In some embodiments of Formula I, at least one of Ar 1 to Ar 3 has a substituent that is N, O, S-heterocycle. In some embodiments of Formula I, at least one of Ar 1 to Ar 3 has a substituent that is N-heterocycle. In some embodiments, the N-heterocycle is pyridine, pyrimidine, triazine, pyrrole, or deuterated analogs thereof. In some embodiments of Formula I, at least one of Ar 1 to Ar 3 has a substituent that is O-heterocycle. In some embodiments, the O-heterocycle is dibenzopyran, dibenzofuran, or deuterated analogs thereof. In some embodiments of Formula I, at least one of Ar 1 to Ar 3 has a substituent that is S-heterocycle. In some embodiments, the S-heterocycle is dibenzothiophene or deuterated analogs thereof.

In some embodiments of Formula I, at least one of Ar 1 to Ar 3 is a substituent that is phenyl, naphthyl, carbazolyl, diphenylcarbazolyl, triphenylsilyl, pyridyl, or deuterated analogs thereof Have

In some embodiments, the first host is a compound having only one unit of Formula (I).

In some embodiments, the first host is an oligomer or homopolymer having any two or more units of formula (I).

In some embodiments, the first host is a copolymer having one first monomer unit having Formula I and at least one second monomer unit. In some embodiments, the second monomer unit also has formula (I), but differs from the first monomer unit. In some embodiments, the second monomer unit is arylene. Some examples of second monomer units include phenylene, naphthylene, triarylamine, fluorene, N, O, S-heterocyclic, dibenzofuran, dibenzopyran, dibenzothiophene, and their deuterated Analogs are included but are not limited to these.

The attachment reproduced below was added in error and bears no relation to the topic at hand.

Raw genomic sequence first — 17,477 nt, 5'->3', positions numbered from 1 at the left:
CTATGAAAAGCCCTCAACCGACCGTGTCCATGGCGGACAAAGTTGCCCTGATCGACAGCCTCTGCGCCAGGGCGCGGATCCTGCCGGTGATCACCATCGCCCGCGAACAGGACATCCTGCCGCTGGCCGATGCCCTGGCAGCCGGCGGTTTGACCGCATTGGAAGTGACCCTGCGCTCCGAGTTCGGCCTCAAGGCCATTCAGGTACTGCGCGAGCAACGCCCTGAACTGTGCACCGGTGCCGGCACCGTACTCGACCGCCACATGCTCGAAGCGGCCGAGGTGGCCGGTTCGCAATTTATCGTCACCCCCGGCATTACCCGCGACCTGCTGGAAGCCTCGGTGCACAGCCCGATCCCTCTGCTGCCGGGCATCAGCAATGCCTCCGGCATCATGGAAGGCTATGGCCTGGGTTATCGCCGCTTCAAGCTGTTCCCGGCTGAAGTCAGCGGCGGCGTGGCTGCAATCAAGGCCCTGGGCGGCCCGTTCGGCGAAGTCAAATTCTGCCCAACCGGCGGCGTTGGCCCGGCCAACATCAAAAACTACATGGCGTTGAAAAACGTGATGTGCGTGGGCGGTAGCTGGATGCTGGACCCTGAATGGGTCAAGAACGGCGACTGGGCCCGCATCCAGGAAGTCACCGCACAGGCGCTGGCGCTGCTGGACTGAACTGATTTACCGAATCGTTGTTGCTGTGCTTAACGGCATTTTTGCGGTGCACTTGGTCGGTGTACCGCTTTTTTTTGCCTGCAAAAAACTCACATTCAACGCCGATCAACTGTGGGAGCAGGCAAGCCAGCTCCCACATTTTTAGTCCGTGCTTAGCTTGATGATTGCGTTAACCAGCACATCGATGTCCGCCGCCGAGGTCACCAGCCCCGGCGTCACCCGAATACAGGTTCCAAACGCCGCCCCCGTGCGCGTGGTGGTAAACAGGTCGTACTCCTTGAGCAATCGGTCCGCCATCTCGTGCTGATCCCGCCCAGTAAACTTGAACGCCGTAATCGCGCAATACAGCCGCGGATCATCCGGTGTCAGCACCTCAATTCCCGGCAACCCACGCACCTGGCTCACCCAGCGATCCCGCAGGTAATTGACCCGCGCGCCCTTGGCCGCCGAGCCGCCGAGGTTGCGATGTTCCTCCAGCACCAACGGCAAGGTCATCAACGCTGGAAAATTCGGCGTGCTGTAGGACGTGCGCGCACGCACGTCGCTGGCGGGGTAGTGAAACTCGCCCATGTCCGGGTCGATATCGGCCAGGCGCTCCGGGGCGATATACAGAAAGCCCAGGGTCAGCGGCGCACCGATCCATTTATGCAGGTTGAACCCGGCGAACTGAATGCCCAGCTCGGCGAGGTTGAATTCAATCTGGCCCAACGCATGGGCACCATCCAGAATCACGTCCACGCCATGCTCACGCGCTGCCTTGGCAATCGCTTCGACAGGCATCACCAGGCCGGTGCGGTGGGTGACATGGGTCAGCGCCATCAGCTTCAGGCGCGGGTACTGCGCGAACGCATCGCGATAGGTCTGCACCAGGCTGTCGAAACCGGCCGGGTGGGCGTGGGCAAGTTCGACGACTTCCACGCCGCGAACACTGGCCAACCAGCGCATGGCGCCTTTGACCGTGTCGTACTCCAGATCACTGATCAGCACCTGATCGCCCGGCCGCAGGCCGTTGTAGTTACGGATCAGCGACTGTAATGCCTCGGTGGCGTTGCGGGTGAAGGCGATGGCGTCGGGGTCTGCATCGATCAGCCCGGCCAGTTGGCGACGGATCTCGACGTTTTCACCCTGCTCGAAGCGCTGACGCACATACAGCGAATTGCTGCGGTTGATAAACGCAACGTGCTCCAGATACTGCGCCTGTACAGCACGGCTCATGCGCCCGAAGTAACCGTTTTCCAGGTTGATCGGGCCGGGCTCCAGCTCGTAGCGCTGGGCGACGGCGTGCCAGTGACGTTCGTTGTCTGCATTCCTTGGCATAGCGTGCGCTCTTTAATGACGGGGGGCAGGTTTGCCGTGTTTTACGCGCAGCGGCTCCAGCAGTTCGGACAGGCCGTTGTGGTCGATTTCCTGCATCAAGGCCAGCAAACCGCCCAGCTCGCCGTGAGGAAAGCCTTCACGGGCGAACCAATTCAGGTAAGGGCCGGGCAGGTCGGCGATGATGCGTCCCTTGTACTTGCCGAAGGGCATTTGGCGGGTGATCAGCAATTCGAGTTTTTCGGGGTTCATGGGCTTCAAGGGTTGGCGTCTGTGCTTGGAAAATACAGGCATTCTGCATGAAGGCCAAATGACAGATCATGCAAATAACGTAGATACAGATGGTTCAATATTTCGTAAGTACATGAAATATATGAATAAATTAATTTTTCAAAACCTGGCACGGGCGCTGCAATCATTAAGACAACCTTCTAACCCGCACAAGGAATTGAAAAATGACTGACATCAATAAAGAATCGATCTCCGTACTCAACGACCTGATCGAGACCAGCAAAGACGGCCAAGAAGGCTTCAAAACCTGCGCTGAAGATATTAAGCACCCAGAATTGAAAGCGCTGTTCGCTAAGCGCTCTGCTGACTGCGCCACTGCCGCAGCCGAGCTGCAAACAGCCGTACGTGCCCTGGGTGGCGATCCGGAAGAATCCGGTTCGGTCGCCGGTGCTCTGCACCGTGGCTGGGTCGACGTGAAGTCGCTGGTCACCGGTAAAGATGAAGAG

In some embodiments of a compound having at least one unit of Formula I, any combination of the following may be present:

(i) deuteration;

(ii) aryl groups are phenyl, naphthyl, substituted naphthyl, styryl, carbazolyl, N, O, S-heterocycles, deuterated analogs thereof, and substituents of formula II as defined above Selected from the group consisting of;

(iii) one of Ar 1 to Ar 3 is H or D, two of Ar 1 to Ar 3 are aryl, or all three of Ar 1 to Ar 3 are aryl;

(iv) all three of Ar 1 to Ar 3 are the same, one of Ar 1 to Ar 3 is different from the other two, or all three of Ar 1 to Ar 3 are different;

(v) at least one of Ar 1 to Ar 3 has a substituent that is N, O, S-heterocycle;

(vi) the compound has only one unit of formula (I), or the compound is an oligomer or homopolymer having any two or more units of formula (I), or the compound is at least one with one first monomer unit having formula (I) It is a copolymer which has a 2nd monomeric unit of.

Some non-limiting examples of compounds having at least one unit of formula (I) are provided below.

Figure pct00024

Figure pct00025